Explore the Definition of Contemporary Art
The definition of contemporary art is often elusive. When asked to describe how artists create, one responded, "We don’t simply think outside of the box. We don’t recognize the existence of the box. When we describe how we work or discuss a specific movement we work in, we limit our ability to create from passion and intuition. But critics try to elevate their roles by defining art movements."
That’s why I’m exploring and reporting about contemporary art trends, movements, developments and events, rather than defining them. Perhaps, in time, the definition of contemporary art will reveal itself in subjective ways – that suit each individual.
Skill and Imagination
It is more appropriate to describe the way something is done -- "the use of skill and imagination in the creation of aesthetic objects, environments, or experiences that can be shared with others" (Britannica Online) -- than to try to limit contemporary art to a specific definition.
Contemporary art is more about change than about a static style. As I explain in the home page, when an artist transforms materials, words, sounds, color, light and forms into artworks, that process and the completed works can help us understand ourselves better and connect us to the human spirit.
Ellen Dissanayake is also quoted in the home page, "We don't have a verb, 'to art,' but what are artists, dancers, poets doing? They're taking the ordinary and making it special. You create a bowl out of mud but you...make it special by engraving a pattern or figures on it. A poet takes ordinary words and makes them special. An artist places an activity or an artifact in a realm different from the everyday."
Modern vs. Contemporary
An art professor describes the definition of contemporary art as perplexing because "contemporary" and "modern" are often used interchangeably. "Modern" is frequently quoted when referring to contemporary aspects of society.
With art specifically, "modern" vs. "contemporary" describes movements from consecutive time periods and from different styles. Modern art, from around 1880 to 1960, was first created by Vincent Van Gogh, Paul Cezanne and others. These artists broke away from strict representation, moving toward increased subjectivity. They concerned themselves with unique styles, such as post impressionism, cubism, surrealism and Dadaism.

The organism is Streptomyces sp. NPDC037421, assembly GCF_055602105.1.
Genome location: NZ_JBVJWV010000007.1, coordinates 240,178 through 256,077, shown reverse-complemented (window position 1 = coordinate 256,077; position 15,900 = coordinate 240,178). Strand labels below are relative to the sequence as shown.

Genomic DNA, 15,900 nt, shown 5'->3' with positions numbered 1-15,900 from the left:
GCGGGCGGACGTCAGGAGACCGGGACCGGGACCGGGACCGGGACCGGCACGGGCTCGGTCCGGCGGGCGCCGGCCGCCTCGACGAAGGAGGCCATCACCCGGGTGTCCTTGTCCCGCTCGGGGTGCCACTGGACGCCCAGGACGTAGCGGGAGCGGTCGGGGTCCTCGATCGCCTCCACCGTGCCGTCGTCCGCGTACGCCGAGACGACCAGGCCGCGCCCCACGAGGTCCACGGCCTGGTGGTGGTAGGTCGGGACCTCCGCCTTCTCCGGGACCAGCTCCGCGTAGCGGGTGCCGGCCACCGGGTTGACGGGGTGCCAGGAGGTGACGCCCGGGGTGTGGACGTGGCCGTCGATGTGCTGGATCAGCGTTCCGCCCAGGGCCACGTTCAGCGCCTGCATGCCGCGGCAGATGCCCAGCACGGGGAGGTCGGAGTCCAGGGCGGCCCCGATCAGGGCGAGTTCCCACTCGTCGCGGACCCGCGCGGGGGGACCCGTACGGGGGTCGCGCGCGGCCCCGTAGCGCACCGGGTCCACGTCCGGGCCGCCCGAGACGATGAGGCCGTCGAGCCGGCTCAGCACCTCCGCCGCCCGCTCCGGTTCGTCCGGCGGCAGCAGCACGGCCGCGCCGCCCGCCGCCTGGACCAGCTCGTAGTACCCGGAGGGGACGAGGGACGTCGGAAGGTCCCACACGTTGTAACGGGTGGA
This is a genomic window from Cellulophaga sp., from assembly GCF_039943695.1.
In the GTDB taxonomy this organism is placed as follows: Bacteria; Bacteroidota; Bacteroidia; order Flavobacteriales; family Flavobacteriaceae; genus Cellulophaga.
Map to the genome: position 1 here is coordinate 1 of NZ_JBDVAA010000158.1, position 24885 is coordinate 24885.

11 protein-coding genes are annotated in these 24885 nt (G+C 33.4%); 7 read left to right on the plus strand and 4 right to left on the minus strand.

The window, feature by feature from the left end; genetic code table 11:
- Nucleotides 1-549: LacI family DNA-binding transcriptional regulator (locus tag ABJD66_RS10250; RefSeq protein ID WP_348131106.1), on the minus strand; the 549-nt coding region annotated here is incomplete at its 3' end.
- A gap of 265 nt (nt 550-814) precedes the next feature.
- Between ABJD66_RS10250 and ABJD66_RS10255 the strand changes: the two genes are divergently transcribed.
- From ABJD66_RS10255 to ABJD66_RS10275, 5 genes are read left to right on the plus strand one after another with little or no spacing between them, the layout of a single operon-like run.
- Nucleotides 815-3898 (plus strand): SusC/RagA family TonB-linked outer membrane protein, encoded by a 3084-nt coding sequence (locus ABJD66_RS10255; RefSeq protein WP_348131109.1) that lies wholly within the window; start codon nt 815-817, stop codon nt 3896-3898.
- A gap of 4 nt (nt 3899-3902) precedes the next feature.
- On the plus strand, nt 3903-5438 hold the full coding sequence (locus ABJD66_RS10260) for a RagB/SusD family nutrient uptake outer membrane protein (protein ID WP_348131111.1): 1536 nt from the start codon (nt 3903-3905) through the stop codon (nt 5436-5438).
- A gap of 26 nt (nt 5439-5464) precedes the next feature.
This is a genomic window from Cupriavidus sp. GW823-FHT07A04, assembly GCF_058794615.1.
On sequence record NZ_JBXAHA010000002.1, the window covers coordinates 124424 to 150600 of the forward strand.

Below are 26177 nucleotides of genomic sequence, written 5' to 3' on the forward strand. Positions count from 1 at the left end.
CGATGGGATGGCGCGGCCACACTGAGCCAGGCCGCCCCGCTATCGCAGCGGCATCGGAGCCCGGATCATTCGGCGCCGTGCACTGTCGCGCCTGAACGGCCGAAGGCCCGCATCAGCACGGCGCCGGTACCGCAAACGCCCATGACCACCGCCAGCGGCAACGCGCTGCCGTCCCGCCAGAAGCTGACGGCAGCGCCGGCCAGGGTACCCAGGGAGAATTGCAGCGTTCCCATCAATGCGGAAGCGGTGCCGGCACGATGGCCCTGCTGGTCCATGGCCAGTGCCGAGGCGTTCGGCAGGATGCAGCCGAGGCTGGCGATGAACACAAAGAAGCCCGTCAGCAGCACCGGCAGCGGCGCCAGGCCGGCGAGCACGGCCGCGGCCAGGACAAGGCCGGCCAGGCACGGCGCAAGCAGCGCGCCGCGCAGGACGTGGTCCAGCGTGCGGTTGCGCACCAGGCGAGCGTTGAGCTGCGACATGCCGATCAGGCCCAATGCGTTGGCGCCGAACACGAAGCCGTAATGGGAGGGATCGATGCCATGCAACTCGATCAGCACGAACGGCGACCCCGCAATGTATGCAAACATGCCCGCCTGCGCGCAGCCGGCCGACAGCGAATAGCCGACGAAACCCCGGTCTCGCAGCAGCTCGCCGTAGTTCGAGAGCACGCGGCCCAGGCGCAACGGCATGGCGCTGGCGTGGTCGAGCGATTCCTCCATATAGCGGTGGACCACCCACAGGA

Break From Older Standards
By 1960, artists were no longer concerned that much about the modern art ideal of purity or of historical succession of artworks. Contemporary art represented a clear break from those older standards, as the artists rapidly explored new artistic worlds.
Contemporary art is about hybrid styles and mediums. The defining line between painting and sculpture is blurred, technology has helped expand its tools and mediums, while the works explore conceptual, political and other cerebral ideas.
The so called definition of contemporary art, can be used interchangeably with that of postmodern art, which is often described as "after modern" or is a reaction against modern art.
Postmodern and contemporary artists often adopt, borrow, steal, recycle and/or sample from earlier modern and classical works. They combine or alter these images to create new, contemporary pieces. And many fill their works with a strong sense of self-awareness.
Robert Williams, founder of Juxtapoz Art & Culture Magazine, said, "The purest form of art is to give way to simple visual interest. To look at what you find yourself driven to see. Higher notions of art tend to confine art with lofty moral restrictions…Art that has to serve as the instrument of artistic revolution is limited by having to react to a greater force in a continual hope of some overthrow, hence becoming the tool of reaction. Even the great revolt is enslaving….Art is not the slave of decoration. Hail the voyeur, the only honest connoisseur!!!"
(Check out New York Armory Show page, commemorating the 100th anniversary of this groundbreaking modern art exhibition.)
(See Contemporary Art Dialogue Sitemap for complete listing of pages on contemporary and modern art movements, styles, trends and artists.)
Please enjoy my review of the exhibition "Alexander Calder and Contemporary Art," published in July/ August 2011 Art Ltd. magazine
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